I think I need a brochure?

Or what you should ask yourself before planning a new marketing piece.

 

I’ve had countless discussions with clients about brochures they thought they needed. Many business owners think they need a standard three-fold brochure because that’s a common piece everyone has. Vistaprint, UPS and Staples constantly have sales on them. So you must need one, right?

In some cases this is completely true, and your customers would be lost without a brochure. There are at least two or three take-out menus around my fridge at this point, and they all utilize that three-fold style. In other cases, these brochures sit in a box in a storage room and go to waste. No one’s further ahead when this happens.

The discussion I have with clients doesn’t always revolve around a brochure; this is a common problem that crops up with all marketing pieces. You may think you need an app because all cool companies have one now. Your sister-in-law’s company just bought some billboard advertising and she’s told you that’s the path to go. Someone handed you a really cool die-cut business card and you really want that “wow” factor too.

Whatever communication vehicle you’re considering to deliver your message, there are seven questions you should ask yourself before investing in any new marketing piece.

  1. Who is using it?
  2. How is it being used?
  3. Where is it being displayed or distributed?
  4. What’s the primary message?
  5. Is there value to this piece?
  6. What’s the goal of this piece?
  7. What’s my budget?

 

Once you’ve answered all these (and hopefully easily, so you know you’re on the right track) ask this one final question: “Is this the most effective way to communicate my message to this audience and achieve the response I want?”

To answer this, look over your seven previous responses. Does anything stand out? Does every answer make sense? Did you not fully answer any of the questions? If not, why? How can you address this?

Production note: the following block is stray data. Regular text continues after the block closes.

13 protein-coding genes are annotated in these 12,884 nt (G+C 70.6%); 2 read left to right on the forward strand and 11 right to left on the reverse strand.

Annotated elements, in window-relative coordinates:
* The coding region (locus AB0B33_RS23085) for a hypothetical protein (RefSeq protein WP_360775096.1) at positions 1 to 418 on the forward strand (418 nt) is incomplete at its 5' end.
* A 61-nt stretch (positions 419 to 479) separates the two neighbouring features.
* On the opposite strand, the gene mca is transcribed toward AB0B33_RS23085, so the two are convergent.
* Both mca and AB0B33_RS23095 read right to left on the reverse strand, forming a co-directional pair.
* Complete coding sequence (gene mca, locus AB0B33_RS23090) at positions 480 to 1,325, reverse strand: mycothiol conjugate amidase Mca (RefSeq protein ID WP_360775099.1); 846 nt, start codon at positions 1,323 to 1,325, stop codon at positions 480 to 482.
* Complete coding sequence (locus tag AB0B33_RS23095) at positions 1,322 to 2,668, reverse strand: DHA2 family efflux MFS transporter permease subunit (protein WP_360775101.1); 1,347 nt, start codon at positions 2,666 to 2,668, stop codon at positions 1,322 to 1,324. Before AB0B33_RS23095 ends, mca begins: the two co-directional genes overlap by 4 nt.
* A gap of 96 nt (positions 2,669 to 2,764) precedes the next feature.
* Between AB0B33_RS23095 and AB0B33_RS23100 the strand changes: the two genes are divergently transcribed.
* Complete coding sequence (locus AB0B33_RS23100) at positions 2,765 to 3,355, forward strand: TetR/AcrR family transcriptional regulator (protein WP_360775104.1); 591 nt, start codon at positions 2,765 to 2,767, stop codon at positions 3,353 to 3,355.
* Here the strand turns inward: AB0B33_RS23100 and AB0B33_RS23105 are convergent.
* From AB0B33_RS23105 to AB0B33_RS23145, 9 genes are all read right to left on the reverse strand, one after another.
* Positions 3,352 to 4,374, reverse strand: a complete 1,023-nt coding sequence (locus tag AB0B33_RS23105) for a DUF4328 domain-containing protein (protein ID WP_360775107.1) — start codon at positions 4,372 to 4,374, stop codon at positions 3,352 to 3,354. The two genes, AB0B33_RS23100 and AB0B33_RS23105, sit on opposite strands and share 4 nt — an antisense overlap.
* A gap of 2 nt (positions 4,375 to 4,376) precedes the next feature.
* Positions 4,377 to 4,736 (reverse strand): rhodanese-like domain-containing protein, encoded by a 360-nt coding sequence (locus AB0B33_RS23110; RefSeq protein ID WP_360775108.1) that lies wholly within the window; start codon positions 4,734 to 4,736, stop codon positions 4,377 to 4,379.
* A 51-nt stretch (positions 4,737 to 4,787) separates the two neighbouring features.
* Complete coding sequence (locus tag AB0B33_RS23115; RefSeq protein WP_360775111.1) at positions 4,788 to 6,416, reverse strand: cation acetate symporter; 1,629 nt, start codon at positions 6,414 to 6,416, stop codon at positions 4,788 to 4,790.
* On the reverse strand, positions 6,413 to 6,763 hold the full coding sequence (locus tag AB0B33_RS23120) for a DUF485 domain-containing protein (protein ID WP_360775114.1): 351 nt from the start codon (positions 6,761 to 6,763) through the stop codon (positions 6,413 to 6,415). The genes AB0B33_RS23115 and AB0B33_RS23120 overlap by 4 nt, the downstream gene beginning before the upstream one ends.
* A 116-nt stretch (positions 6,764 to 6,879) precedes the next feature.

If you don’t know how someone is getting your brochure in their hand, or what the goal of the piece is, you may want to rethink your strategy. How can you easily distribute to your target audience? You need a proper distribution method for the piece to be effective. There’s no point of having thousands of brochures sitting in your storage room unused, or being tossed out because they’ve become dated.

You don’t always need to rethink your plans for a marketing piece, but asking these questions is essential before beginning the process – and a big part of a discussion you should be having with your design and marketing team. As a graphic designer, I’m a visual problem solver. My role with clients is to create a solution for their company and make their lives easier. Having brochures (or any project) go to waste doesn’t make me feel like I’ve helped a company in any way. Nobody needs another frivolous expense.

There are no standard marketing pieces you need in your arsenal. You only need the piece that communicates your message in the best possible way to your audience. If you don’t have that, rethink that next piece until you do.